Vol VII, Issue 3 Date of Publication: July 23, 2022
DOI: https://doi.org/10.20529/IJME.2022.008

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Chandigarh Kare Aashiqui: Bollywood, bioethics, and trans bodies

Rohin Bhatt
Kris Chudawala
Art has become a central tool in bioethics discourses across the world and in challenging the ethics of discourse and extending our moral imagination about life and existence. In the last two decades, the Hindi film industry has seen a cavalcade of films that grapple with bioethical issues. From IVF in Good Newwz (2019) to geriatric pregnancy in Badhaai Ho (2018), from surrogacy in Chori Chori Chupke Chupke (2001) to sperm donation in Vicky Donor (2012), there seems to be a fascination with bioethics and medical processes as plot points for Bollywood films. These films provide powerful narratives which can potentially play a role in destigmatising some of these issues, improving public literacy, and initiating debates on hitherto taboo topics. However, the subject matter is often not treated with the required sensitivity or is written with elements of horror and/or comedy, with disastrous effects. Chandigarh Kare Aashiqui has missed the mark by a mile in its representation of a transgender character, in a movie that sought to normalise queer relationships. Bollywood’s treatment of a queer subject made for a cisgender heteronormative audience must be careful and sensitive to the ground realities of the queer community or it risks promoting transphobia and queerphobia, and the consequent disastrous cascading effects on trans/queer rights.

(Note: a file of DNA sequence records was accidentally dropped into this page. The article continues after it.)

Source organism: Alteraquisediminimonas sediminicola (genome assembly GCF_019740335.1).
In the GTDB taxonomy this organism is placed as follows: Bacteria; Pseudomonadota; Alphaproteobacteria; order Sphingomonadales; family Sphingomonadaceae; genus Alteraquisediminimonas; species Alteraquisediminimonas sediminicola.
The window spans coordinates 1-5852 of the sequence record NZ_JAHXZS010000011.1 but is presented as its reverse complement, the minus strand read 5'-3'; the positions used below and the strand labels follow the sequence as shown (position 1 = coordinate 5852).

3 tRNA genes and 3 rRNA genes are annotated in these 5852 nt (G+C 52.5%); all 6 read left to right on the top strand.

Copyright and license
©Indian Journal of Medical Ethics 2022: Open Access and Distributed under the Creative Commons license ( CC BY-NC-ND 4.0),
which permits only non-commercial and non-modified sharing in any medium, provided the original author(s) and source are credited.

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